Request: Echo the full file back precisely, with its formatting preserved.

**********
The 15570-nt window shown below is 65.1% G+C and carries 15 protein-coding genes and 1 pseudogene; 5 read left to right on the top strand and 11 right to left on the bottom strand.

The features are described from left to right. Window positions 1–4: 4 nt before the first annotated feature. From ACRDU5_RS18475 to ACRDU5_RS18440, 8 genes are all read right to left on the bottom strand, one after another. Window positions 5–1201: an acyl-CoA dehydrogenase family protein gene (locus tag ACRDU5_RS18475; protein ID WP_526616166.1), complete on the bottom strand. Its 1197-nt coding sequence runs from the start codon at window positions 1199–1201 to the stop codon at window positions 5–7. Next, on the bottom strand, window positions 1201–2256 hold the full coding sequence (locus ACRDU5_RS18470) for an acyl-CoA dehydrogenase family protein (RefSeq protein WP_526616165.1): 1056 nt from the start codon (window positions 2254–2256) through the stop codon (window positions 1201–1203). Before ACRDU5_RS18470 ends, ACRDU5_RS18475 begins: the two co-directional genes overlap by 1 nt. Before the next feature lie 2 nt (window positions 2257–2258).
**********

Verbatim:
The 15570-nt window shown below is 65.1% G+C and carries 15 protein-coding genes and 1 pseudogene; 5 read left to right on the top strand and 11 right to left on the bottom strand.

The features are described from left to right. Window positions 1–4: 4 nt before the first annotated feature. From ACRDU5_RS18475 to ACRDU5_RS18440, 8 genes are all read right to left on the bottom strand, one after another. Window positions 5–1201: an acyl-CoA dehydrogenase family protein gene (locus tag ACRDU5_RS18475; protein ID WP_526616166.1), complete on the bottom strand. Its 1197-nt coding sequence runs from the start codon at window positions 1199–1201 to the stop codon at window positions 5–7. Next, on the bottom strand, window positions 1201–2256 hold the full coding sequence (locus ACRDU5_RS18470) for an acyl-CoA dehydrogenase family protein (RefSeq protein WP_526616165.1): 1056 nt from the start codon (window positions 2254–2256) through the stop codon (window positions 1201–1203). Before ACRDU5_RS18470 ends, ACRDU5_RS18475 begins: the two co-directional genes overlap by 1 nt. Before the next feature lie 2 nt (window positions 2257–2258).